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China's domestic crude production in June rose 7.1% year-on-year to 17.44 million mt or an average 4.26 million b/d, according to output data from the National Bureau of Statistics released Wednesday.

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This was the highest daily output since November 2010, when production averaged 4.3 million b/d.

Crude production was also 1.7% higher than in May on a b/d basis.

Natural gas production in June rose 12.6% year-on-year to 8.85 billion cubic meters, according to the data.

In the downstream, gasoil production showed positive growth for the first time following two previous consecutive months of contraction on weak macroeconomic growth. Gasoil output by refiners rose 3.4% year-on-year in June to 13.96 million mt. Gasoil's yield as a percentage of total refinery runs averaged 35.26% in June, compared with 37.77% a year earlier.

Other transport fuels showed robust expansion, with gasoline output rising 15.3% year-on-year to 8.04 million mt and jet/kerosene production surging 21.4% year-on-year to 2 million mt.


Fuel oil production in June jumped 35.2% year-on-year to 2.2 million mt, although this has been attributed more to accounting issues than actual consumption, particularly considering that traders have said demand this year has been weak because of the slowing economic growth.

Besides bunker and shipping fuel, a significant portion of fuel oil in China is used by independent teapot refiners in Shandong and Guangdong provinces as feedstock to produce higher-value oil products.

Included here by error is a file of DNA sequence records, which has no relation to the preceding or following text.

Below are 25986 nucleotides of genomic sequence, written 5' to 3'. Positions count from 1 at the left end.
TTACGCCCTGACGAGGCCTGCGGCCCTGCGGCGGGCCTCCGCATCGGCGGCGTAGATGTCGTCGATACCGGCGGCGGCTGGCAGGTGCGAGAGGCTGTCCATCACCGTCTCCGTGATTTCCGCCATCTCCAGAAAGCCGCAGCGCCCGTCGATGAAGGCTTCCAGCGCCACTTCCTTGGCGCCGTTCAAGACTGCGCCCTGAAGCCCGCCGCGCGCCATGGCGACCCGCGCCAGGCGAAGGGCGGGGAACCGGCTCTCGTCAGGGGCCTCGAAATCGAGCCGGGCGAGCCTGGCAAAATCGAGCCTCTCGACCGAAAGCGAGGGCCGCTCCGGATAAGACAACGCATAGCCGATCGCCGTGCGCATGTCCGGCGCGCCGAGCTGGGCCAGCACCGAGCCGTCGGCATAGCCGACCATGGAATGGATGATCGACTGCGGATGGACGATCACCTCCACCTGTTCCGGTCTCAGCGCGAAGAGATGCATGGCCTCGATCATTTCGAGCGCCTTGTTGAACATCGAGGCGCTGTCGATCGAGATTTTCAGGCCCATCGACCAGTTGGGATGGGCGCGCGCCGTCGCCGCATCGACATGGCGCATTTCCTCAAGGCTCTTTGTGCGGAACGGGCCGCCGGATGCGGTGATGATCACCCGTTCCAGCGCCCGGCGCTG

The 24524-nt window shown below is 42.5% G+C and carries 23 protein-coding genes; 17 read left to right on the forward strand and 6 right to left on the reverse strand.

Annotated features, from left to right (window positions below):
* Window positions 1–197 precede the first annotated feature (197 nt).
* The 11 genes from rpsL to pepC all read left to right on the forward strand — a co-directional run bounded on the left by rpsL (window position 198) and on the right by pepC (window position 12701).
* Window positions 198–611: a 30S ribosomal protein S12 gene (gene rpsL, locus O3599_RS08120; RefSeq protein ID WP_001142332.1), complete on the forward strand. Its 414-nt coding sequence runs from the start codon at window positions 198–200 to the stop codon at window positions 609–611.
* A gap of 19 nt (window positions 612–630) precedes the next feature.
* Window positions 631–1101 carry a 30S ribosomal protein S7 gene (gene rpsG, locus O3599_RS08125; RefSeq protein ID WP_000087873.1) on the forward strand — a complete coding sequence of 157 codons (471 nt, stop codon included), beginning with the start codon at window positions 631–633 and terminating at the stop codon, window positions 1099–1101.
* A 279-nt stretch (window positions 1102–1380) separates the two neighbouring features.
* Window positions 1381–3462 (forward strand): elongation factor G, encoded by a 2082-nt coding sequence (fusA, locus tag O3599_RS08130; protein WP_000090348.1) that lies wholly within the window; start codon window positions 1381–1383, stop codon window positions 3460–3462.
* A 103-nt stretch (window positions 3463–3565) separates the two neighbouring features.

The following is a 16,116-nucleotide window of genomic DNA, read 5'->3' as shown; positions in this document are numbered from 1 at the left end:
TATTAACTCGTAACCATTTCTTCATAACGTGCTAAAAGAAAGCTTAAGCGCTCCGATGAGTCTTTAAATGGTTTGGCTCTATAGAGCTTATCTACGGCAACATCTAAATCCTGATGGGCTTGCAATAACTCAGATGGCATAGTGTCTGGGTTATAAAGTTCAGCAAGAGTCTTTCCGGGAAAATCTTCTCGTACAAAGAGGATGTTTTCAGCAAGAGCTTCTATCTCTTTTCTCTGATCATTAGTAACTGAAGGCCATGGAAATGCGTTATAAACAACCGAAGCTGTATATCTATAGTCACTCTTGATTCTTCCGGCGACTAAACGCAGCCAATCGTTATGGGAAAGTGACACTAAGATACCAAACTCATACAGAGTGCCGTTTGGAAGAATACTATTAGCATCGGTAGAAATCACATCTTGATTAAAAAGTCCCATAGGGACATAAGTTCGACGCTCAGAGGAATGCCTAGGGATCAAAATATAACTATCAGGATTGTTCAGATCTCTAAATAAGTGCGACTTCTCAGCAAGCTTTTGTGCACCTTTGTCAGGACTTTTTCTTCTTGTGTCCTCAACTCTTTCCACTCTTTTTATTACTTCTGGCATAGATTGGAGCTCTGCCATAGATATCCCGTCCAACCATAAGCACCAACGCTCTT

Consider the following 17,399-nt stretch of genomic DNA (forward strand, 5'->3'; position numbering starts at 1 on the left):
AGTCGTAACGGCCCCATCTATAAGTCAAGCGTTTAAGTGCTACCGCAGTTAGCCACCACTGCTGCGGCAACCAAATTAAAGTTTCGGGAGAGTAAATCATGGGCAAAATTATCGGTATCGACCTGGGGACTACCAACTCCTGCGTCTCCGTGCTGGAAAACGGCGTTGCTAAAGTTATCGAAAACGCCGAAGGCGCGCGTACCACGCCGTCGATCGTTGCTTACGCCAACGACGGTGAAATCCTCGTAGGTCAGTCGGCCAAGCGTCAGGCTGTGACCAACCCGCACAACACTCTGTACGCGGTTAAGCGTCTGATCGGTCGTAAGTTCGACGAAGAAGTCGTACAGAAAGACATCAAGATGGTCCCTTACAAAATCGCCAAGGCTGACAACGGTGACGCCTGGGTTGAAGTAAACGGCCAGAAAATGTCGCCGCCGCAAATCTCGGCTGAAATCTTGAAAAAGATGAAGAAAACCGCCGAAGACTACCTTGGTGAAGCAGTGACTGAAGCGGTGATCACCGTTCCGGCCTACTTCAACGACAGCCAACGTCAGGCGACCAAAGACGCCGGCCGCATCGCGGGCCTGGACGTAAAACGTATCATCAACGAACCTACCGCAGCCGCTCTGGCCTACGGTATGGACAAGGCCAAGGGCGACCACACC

In the past, these independent refiners routinely reported their production of fuel oil as asphalt, in order to evade consumption tax -- asphalt is exempt from the consumption tax, which applies at a rate of Yuan 812/mt ($131/mt) on fuel oil.

Since the start of this year, however, the government has moved to close a tax loophole to clamp down on this false reporting, leading to the inflated fuel oil production numbers this year, according to analysts at Beijing-based consultancy 3E. Fuel oil's yield in June was 5.55%, compared with 4.55% in June 2012.

"Small local plants that were capable of switching operations [to produce] fuel oil and asphalt produced fuel oil [in] the name of asphalt to evade the tax," 3E said in a report last month discussing this phenomenon.

"In fact, the fuel oil market in China has gone rather sluggish with poor demand, built-up inventories and falling market prices, while the weakness of the light-end refined product markets...[have extended] into the entire oil market," 3E said.

However it said there was scope for some actual increase in fuel oil production this year because of refining capacity expansion across China.

Additionally offshore crude output -- which is mainly heavy -- from the Bohai Bay has increased significantly since late 2012, prompting China National Offshore Oil Corp. to raise run rates at its heavy-crude processing units.

--Song Yen Ling,
--Edited by James Leech,